Are you an introvert or an extrovert? It’s an important question for your leadership. Let me flesh this out a bit and make some recommendations that I trust will help you.
It is an oversimplification, but the world is divided between introverts and extroverts—and extroverts are winning! I’m just playing a bit when I say that, but the truth is there are far more extroverts in the world than introverts. In addition, most business and leadership structures are styled for extroverts.
Extroverts tend to be social animals who gain energy from other people, who like to be in teams, and who ever perceive themselves as part of a group. They tend to be a bit better communicators, they tend to have a bit better emotional intelligence, and they tend to understand group dynamics. I suppose it goes without saying that most leaders are extroverts.
Introverts, however, are oriented primarily to their inner life. They tend to need quiet, they lean toward their own thinking processes rather than group input, and they want to be part of a team, but they make their contributions to that team only after they have thought things through for themselves.
Here is a quick way to determine who is an introvert and who is an extrovert. It is a question of how they recharge. Extroverts tend to recharge with people, introverts tend to recharge alone. Extroverts have more energy after being with folks. Introverts have less energy after being with folks.
Now, obviously, there are degrees and exceptions. Let me take myself for example. I describe myself as an introvert who does well in public. I’m not complimenting myself. If you saw me speaking on stage, you would think I am an extrovert. I love people. I love speaking to them. I use a lot of humor. I tell rowdy stories. We all have fun and learn a lot, I trust. I seem like an extrovert. Actually, I am an introvert. I need a decent amount of time alone. That’s where I think and pray and write and craft my speeches and design strategies and ponder what’s best for my clients and determine my trajectory. Others would do all of these with other people. I get with other people after I’ve gone deep by myself. Then, I’m ready.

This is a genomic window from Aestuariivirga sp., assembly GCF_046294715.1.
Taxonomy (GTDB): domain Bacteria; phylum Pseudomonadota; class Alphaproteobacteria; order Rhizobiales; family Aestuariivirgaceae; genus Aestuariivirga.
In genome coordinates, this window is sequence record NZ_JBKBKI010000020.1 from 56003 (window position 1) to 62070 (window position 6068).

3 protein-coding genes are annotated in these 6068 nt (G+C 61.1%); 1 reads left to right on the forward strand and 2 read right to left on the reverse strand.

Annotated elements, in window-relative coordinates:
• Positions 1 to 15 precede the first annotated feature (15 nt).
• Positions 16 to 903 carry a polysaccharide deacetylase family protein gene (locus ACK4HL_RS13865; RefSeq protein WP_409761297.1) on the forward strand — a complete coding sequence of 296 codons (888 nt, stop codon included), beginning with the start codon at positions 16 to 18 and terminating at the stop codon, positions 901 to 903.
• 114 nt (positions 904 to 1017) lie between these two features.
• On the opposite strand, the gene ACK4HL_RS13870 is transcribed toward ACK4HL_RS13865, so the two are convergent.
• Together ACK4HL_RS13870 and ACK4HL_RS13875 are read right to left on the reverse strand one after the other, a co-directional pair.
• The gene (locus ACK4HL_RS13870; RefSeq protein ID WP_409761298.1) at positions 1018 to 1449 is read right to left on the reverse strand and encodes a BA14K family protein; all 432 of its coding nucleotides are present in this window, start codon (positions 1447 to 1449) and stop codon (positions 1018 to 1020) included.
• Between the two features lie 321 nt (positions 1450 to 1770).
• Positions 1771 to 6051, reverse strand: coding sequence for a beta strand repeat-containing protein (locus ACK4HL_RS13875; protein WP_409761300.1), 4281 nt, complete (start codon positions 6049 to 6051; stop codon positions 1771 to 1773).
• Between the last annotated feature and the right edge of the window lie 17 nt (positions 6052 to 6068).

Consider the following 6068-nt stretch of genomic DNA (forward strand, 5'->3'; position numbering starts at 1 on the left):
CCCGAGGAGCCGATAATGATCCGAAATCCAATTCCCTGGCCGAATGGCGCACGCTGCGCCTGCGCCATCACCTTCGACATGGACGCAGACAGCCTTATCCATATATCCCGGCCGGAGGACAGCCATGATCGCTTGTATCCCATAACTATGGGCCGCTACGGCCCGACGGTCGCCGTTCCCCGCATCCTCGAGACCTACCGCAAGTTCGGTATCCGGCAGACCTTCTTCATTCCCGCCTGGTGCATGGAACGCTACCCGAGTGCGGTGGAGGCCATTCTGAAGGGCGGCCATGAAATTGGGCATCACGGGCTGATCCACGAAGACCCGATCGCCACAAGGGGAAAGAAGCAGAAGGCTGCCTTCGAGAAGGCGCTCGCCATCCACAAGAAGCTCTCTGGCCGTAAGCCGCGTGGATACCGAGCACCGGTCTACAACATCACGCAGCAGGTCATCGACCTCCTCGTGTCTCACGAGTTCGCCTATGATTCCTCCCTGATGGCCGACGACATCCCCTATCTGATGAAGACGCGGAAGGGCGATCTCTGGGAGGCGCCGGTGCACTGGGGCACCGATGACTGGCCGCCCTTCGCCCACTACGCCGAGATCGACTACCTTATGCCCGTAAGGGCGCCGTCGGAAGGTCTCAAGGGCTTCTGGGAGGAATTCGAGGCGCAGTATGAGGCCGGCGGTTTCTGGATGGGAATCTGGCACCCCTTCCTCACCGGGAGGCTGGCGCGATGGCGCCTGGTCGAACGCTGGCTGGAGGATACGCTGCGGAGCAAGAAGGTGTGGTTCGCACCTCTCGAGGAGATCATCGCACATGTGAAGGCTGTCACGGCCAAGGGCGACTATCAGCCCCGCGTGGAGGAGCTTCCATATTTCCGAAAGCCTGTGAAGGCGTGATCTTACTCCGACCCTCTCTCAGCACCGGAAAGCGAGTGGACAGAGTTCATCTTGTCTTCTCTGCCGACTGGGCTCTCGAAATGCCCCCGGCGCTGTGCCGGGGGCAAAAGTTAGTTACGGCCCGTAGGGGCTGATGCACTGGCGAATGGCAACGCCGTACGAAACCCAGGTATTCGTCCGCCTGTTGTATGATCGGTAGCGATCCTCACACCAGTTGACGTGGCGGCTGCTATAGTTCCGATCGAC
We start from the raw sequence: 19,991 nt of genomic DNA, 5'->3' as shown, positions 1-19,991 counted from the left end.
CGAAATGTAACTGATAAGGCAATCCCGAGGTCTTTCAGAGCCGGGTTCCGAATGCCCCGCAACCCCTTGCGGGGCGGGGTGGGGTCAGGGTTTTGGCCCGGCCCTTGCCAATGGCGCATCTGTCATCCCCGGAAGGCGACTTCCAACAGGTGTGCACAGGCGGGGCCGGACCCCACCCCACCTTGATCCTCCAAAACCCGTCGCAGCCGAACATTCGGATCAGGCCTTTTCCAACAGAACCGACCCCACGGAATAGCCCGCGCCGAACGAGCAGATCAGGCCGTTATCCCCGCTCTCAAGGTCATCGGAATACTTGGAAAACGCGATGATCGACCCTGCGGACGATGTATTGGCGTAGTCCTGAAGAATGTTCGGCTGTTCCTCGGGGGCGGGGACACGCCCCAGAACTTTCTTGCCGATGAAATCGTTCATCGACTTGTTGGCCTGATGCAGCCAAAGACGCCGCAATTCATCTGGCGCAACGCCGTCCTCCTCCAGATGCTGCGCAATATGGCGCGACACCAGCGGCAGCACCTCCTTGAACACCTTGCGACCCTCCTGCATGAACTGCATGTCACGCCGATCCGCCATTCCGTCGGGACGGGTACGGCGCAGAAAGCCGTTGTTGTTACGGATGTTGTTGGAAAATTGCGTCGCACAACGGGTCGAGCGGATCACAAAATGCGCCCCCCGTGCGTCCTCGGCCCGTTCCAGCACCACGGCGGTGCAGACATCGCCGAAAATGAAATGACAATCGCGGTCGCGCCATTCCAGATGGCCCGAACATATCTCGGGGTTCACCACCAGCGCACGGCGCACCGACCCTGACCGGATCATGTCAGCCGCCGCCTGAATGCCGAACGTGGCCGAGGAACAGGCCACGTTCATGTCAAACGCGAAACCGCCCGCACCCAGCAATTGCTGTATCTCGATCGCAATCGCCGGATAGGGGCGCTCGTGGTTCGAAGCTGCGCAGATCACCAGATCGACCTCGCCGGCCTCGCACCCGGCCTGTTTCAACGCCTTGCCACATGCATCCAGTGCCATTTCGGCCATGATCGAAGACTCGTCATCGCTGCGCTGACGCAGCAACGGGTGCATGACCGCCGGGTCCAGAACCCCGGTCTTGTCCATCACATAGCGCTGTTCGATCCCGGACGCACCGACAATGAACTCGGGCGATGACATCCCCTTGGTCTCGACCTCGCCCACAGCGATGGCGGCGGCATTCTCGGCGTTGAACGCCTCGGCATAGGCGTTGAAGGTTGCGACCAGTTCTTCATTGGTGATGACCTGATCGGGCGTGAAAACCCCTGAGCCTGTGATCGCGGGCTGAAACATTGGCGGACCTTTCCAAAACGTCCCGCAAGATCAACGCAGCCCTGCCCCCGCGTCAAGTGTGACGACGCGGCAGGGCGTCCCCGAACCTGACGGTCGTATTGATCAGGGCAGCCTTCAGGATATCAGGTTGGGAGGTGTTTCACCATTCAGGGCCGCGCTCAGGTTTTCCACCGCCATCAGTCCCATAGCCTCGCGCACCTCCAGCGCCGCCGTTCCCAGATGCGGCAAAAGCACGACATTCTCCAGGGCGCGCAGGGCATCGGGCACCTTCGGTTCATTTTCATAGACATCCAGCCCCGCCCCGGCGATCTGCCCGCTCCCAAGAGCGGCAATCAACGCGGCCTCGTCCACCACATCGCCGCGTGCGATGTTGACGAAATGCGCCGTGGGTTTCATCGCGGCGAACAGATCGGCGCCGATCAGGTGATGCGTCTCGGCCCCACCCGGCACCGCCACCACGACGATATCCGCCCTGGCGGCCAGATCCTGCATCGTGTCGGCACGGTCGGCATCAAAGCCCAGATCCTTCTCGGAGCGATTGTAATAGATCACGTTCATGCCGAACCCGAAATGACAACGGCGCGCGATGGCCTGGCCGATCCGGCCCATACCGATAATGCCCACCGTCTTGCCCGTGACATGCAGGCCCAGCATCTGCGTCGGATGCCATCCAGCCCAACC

Now, both introverts and extroverts can be great leaders. You just have to manage yourself. Extroverts have to be careful about being a mile wide and an inch deep because they are so social they never ponder deeply or strategize meaningfully or take stock honestly or confront themselves fiercely. Extroverts also need to make sure they avoid “groupthink,” going with the opinions of the crowd rather risking the unpopular path.
Introverts need to manage themselves too. They need to safeguard the time alone they need while resisting the temptation to be a curmudgeon or distance the friendships and input they need. They need to learn skills for connecting with others and bridging the gap between their inner and outer worlds.
Both can lead well. Both have advantages and challenges. We need both in the world.
Three things. First, get with people to help you determine if you are an introvert or an extrovert. Second, if you are an introvert, read Susan Cain’s Quiet: The Power of Introverts in the World That Can’t Stop Talking. Finally, talk to leaders wired like you are to get their insights into accentuating the good and mastering the challenges of their introvert/extrovert natures.
Good days are coming for you. This is another tool in your toolbox. Go Forth and Conquer.